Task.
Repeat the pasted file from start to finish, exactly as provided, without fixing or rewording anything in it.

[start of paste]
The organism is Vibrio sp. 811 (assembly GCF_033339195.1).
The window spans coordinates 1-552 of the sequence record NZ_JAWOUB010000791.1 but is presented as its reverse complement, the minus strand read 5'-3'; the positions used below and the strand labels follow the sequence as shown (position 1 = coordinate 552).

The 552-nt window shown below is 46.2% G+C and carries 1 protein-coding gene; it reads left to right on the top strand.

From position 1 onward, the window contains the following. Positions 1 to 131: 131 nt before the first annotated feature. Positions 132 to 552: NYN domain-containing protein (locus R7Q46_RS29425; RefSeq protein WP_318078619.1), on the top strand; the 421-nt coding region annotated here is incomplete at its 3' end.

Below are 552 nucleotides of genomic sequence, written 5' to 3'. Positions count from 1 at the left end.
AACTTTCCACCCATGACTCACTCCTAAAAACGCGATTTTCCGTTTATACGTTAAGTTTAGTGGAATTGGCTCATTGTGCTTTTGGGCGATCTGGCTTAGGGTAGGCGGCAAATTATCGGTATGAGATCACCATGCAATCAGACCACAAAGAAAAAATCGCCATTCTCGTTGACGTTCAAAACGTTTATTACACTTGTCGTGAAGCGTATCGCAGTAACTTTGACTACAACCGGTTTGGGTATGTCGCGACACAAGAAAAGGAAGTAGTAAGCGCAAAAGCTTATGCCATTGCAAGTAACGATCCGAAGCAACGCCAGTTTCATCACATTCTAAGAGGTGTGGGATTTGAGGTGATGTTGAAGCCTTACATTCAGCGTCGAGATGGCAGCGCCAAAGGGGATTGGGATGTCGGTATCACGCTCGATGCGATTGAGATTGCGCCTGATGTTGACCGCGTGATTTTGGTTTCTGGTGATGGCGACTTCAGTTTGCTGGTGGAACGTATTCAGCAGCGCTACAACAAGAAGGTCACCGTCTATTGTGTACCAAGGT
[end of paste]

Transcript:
The organism is Vibrio sp. 811 (assembly GCF_033339195.1).
The window spans coordinates 1-552 of the sequence record NZ_JAWOUB010000791.1 but is presented as its reverse complement, the minus strand read 5'-3'; the positions used below and the strand labels follow the sequence as shown (position 1 = coordinate 552).

The 552-nt window shown below is 46.2% G+C and carries 1 protein-coding gene; it reads left to right on the top strand.

From position 1 onward, the window contains the following. Positions 1 to 131: 131 nt before the first annotated feature. Positions 132 to 552: NYN domain-containing protein (locus R7Q46_RS29425; RefSeq protein WP_318078619.1), on the top strand; the 421-nt coding region annotated here is incomplete at its 3' end.

Below are 552 nucleotides of genomic sequence, written 5' to 3'. Positions count from 1 at the left end.
AACTTTCCACCCATGACTCACTCCTAAAAACGCGATTTTCCGTTTATACGTTAAGTTTAGTGGAATTGGCTCATTGTGCTTTTGGGCGATCTGGCTTAGGGTAGGCGGCAAATTATCGGTATGAGATCACCATGCAATCAGACCACAAAGAAAAAATCGCCATTCTCGTTGACGTTCAAAACGTTTATTACACTTGTCGTGAAGCGTATCGCAGTAACTTTGACTACAACCGGTTTGGGTATGTCGCGACACAAGAAAAGGAAGTAGTAAGCGCAAAAGCTTATGCCATTGCAAGTAACGATCCGAAGCAACGCCAGTTTCATCACATTCTAAGAGGTGTGGGATTTGAGGTGATGTTGAAGCCTTACATTCAGCGTCGAGATGGCAGCGCCAAAGGGGATTGGGATGTCGGTATCACGCTCGATGCGATTGAGATTGCGCCTGATGTTGACCGCGTGATTTTGGTTTCTGGTGATGGCGACTTCAGTTTGCTGGTGGAACGTATTCAGCAGCGCTACAACAAGAAGGTCACCGTCTATTGTGTACCAAGGT